By Julian Brash
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Extra resources for Bloomberg's New York: Class and Governance in the Luxury City
Unlike the tcc, the pmc has been tightly linked to the production of neoliberal urban space. The postindustrialization of urban economies that has accompanied neoliberalization and the construction of transnational capitalism has generated numerous opportunities for the pmc, giving it an increasingly pronounced presence in cities, and especially in global or quasi-global American cities like Chicago, Miami, and New York. Indeed, the specifically urban nature of many of the industries in which pmc employment is concentrated has been crucial to the recent development of this class.
I begin by providing background on the 1970s fiscal crisis, its class protagonists, its resolution, and the new priorities for urban governance that emerged from it. Then I turn to the neoliberalization process, focusing on politics and the local state in turn. I call attention to both the successful establishment of neoliberal governmental norms and the limitations and contradictions of neoliberalization, as both were crucial to Michael Bloomberg’s political rise. I then discuss the processes of class transformation that emerged in the post–fiscal crisis period, as economic transformations facilitated by shifts in the city’s governance helped constitute an ascendant postindustrial elite whose members eventually became agents of the Bloomberg Way.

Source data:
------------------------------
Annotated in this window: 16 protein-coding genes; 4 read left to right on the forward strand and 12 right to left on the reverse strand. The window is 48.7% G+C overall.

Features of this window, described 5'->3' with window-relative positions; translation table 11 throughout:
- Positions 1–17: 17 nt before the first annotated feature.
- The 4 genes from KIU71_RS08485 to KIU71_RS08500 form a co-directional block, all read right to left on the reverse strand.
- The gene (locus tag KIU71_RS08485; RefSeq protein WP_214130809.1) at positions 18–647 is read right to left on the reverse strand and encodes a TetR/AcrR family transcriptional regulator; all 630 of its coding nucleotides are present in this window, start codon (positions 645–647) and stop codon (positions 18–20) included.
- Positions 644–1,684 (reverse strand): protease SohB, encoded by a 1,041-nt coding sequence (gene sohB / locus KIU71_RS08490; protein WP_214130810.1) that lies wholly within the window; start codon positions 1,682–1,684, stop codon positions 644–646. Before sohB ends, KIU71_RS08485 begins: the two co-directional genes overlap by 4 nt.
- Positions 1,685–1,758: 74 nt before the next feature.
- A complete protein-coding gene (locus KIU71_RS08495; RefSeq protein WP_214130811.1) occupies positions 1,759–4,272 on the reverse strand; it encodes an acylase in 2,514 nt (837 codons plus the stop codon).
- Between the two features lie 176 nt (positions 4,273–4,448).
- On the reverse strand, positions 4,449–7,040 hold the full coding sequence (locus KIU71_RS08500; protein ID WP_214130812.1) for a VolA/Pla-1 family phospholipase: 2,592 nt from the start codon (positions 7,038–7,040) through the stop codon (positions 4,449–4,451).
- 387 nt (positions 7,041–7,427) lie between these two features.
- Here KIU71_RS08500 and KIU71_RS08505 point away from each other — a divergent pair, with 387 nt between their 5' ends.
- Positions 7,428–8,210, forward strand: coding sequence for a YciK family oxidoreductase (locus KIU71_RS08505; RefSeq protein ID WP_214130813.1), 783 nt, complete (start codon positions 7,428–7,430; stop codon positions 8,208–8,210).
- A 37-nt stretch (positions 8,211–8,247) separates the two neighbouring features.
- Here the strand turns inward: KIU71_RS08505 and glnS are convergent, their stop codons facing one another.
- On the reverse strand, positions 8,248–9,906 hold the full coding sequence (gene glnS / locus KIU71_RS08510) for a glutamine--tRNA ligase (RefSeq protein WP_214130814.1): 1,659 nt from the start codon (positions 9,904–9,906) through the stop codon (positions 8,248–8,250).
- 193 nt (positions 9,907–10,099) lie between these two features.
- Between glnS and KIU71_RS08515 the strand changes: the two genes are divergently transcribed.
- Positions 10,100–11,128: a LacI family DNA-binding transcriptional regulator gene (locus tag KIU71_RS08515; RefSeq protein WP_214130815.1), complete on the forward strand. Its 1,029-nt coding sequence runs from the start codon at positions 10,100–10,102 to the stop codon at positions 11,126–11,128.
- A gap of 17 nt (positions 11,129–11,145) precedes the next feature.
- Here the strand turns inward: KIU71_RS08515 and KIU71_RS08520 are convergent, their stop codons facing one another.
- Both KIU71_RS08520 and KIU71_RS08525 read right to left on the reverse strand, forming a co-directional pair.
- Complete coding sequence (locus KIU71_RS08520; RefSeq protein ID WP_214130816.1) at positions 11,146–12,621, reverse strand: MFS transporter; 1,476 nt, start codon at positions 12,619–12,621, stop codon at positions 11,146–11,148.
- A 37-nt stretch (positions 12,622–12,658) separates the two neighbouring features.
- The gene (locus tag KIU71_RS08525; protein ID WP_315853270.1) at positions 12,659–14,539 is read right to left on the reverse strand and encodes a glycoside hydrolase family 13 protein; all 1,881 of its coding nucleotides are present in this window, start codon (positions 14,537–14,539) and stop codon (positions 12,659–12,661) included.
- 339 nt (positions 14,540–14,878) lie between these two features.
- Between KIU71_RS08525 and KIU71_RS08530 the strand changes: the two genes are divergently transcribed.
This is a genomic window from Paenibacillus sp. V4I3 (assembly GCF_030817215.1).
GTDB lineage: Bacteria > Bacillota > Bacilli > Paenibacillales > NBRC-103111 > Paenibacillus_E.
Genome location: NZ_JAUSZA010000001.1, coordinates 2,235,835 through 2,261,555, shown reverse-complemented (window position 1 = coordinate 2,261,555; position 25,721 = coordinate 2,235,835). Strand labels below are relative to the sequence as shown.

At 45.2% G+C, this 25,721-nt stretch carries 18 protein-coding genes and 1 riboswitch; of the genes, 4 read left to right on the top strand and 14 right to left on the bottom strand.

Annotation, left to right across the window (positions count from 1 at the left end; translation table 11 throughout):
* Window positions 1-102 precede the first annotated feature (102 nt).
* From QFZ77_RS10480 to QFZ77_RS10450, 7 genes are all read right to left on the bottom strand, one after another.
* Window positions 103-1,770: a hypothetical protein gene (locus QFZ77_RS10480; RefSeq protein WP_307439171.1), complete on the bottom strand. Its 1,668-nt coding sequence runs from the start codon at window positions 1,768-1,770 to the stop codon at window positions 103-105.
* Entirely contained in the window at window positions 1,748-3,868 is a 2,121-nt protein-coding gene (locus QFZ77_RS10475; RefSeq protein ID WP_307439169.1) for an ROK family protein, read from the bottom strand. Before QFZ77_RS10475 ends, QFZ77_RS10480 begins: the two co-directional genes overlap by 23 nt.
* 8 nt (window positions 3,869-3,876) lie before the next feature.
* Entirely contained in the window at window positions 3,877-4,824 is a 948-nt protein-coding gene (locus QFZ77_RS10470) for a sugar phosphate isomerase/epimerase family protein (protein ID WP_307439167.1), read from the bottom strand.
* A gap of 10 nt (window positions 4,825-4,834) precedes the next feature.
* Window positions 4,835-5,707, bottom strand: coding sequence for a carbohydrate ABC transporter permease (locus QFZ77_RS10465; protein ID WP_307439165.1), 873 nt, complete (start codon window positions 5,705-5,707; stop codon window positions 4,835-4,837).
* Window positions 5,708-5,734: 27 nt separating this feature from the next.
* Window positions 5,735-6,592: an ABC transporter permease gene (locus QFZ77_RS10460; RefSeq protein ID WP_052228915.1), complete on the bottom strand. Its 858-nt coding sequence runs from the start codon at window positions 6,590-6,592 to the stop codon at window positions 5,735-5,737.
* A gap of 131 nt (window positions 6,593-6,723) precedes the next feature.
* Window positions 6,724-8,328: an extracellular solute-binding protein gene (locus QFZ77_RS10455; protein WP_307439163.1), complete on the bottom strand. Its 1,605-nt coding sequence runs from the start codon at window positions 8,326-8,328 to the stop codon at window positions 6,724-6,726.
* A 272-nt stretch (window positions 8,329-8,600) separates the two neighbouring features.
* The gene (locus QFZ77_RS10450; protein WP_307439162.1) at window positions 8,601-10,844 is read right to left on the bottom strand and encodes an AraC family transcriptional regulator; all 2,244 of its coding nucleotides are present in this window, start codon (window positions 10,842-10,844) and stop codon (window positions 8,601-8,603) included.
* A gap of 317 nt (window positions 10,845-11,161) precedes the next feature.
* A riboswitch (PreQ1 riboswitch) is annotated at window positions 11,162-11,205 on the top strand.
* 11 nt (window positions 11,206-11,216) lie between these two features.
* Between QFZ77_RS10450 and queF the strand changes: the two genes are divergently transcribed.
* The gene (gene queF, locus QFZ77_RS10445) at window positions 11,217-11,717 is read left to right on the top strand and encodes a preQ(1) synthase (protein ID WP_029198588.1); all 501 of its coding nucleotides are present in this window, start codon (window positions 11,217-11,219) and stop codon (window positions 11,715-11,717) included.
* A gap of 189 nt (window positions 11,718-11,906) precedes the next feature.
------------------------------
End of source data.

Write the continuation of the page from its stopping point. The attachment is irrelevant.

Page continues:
Annual spending increases have been the norm since the early 1980s, and even spending on redistribution, social services, and other “unproductive” functions has been maintained, and even expanded, in the post–fiscal crisis era (Brecher and Horton 1991; Mollenkopf 1992, 9; Mollenkopf 2003, 122; Shefter 1992, 195–199). Likewise, while municipal unions were chastened during the fiscal crisis period and had to make numerous concessions, they continued to provide their members with relatively generous wages and benefits and strong job protections (Freeman 2000, 324–325).
Bloomberg's New York: Class and Governance in the Luxury City by Julian Brash